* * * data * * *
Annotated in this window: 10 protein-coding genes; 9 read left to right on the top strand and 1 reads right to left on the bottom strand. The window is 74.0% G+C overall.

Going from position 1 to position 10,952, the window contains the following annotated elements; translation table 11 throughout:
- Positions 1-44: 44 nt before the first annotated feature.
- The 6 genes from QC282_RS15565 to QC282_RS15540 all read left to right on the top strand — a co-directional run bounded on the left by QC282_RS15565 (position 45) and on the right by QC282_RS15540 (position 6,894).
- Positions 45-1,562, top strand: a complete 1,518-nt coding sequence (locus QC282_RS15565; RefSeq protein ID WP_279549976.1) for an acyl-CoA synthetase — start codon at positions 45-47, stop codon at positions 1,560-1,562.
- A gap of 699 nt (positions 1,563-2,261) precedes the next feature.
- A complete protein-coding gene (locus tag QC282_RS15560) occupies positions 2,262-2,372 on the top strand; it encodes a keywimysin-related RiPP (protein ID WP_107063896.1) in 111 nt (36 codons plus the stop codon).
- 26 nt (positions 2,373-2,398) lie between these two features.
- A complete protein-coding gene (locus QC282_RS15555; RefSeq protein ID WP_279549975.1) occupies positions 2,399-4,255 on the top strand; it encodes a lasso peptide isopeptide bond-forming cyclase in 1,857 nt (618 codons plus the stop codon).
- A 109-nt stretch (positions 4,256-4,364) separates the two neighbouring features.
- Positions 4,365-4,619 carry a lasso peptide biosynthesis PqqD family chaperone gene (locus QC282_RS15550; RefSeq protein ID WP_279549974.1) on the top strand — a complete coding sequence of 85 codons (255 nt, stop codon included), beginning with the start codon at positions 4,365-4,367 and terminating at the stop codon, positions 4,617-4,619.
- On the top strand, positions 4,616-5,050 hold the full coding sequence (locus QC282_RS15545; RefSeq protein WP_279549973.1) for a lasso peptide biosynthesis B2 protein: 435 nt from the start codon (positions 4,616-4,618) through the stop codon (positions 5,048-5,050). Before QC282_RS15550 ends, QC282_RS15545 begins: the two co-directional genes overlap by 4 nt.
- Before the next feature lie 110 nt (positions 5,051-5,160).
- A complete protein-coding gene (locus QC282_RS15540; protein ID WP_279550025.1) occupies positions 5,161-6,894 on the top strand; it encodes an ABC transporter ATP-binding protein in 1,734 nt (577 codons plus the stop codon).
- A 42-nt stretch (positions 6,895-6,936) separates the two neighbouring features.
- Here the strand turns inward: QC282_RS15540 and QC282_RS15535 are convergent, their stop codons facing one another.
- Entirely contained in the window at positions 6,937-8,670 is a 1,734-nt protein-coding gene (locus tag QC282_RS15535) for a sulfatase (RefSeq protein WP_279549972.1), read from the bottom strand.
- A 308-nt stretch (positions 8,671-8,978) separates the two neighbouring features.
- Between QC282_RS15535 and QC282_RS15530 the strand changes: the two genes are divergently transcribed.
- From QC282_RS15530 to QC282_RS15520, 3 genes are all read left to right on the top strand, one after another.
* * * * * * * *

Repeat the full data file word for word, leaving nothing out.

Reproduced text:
Annotated in this window: 10 protein-coding genes; 9 read left to right on the top strand and 1 reads right to left on the bottom strand. The window is 74.0% G+C overall.

Going from position 1 to position 10,952, the window contains the following annotated elements; translation table 11 throughout:
- Positions 1-44: 44 nt before the first annotated feature.
- The 6 genes from QC282_RS15565 to QC282_RS15540 all read left to right on the top strand — a co-directional run bounded on the left by QC282_RS15565 (position 45) and on the right by QC282_RS15540 (position 6,894).
- Positions 45-1,562, top strand: a complete 1,518-nt coding sequence (locus QC282_RS15565; RefSeq protein ID WP_279549976.1) for an acyl-CoA synthetase — start codon at positions 45-47, stop codon at positions 1,560-1,562.
- A gap of 699 nt (positions 1,563-2,261) precedes the next feature.
- A complete protein-coding gene (locus tag QC282_RS15560) occupies positions 2,262-2,372 on the top strand; it encodes a keywimysin-related RiPP (protein ID WP_107063896.1) in 111 nt (36 codons plus the stop codon).
- 26 nt (positions 2,373-2,398) lie between these two features.
- A complete protein-coding gene (locus QC282_RS15555; RefSeq protein ID WP_279549975.1) occupies positions 2,399-4,255 on the top strand; it encodes a lasso peptide isopeptide bond-forming cyclase in 1,857 nt (618 codons plus the stop codon).
- A 109-nt stretch (positions 4,256-4,364) separates the two neighbouring features.
- Positions 4,365-4,619 carry a lasso peptide biosynthesis PqqD family chaperone gene (locus QC282_RS15550; RefSeq protein ID WP_279549974.1) on the top strand — a complete coding sequence of 85 codons (255 nt, stop codon included), beginning with the start codon at positions 4,365-4,367 and terminating at the stop codon, positions 4,617-4,619.
- On the top strand, positions 4,616-5,050 hold the full coding sequence (locus QC282_RS15545; RefSeq protein WP_279549973.1) for a lasso peptide biosynthesis B2 protein: 435 nt from the start codon (positions 4,616-4,618) through the stop codon (positions 5,048-5,050). Before QC282_RS15550 ends, QC282_RS15545 begins: the two co-directional genes overlap by 4 nt.
- Before the next feature lie 110 nt (positions 5,051-5,160).
- A complete protein-coding gene (locus QC282_RS15540; protein ID WP_279550025.1) occupies positions 5,161-6,894 on the top strand; it encodes an ABC transporter ATP-binding protein in 1,734 nt (577 codons plus the stop codon).
- A 42-nt stretch (positions 6,895-6,936) separates the two neighbouring features.
- Here the strand turns inward: QC282_RS15540 and QC282_RS15535 are convergent, their stop codons facing one another.
- Entirely contained in the window at positions 6,937-8,670 is a 1,734-nt protein-coding gene (locus tag QC282_RS15535) for a sulfatase (RefSeq protein WP_279549972.1), read from the bottom strand.
- A 308-nt stretch (positions 8,671-8,978) separates the two neighbouring features.
- Between QC282_RS15535 and QC282_RS15530 the strand changes: the two genes are divergently transcribed.
- From QC282_RS15530 to QC282_RS15520, 3 genes are all read left to right on the top strand, one after another.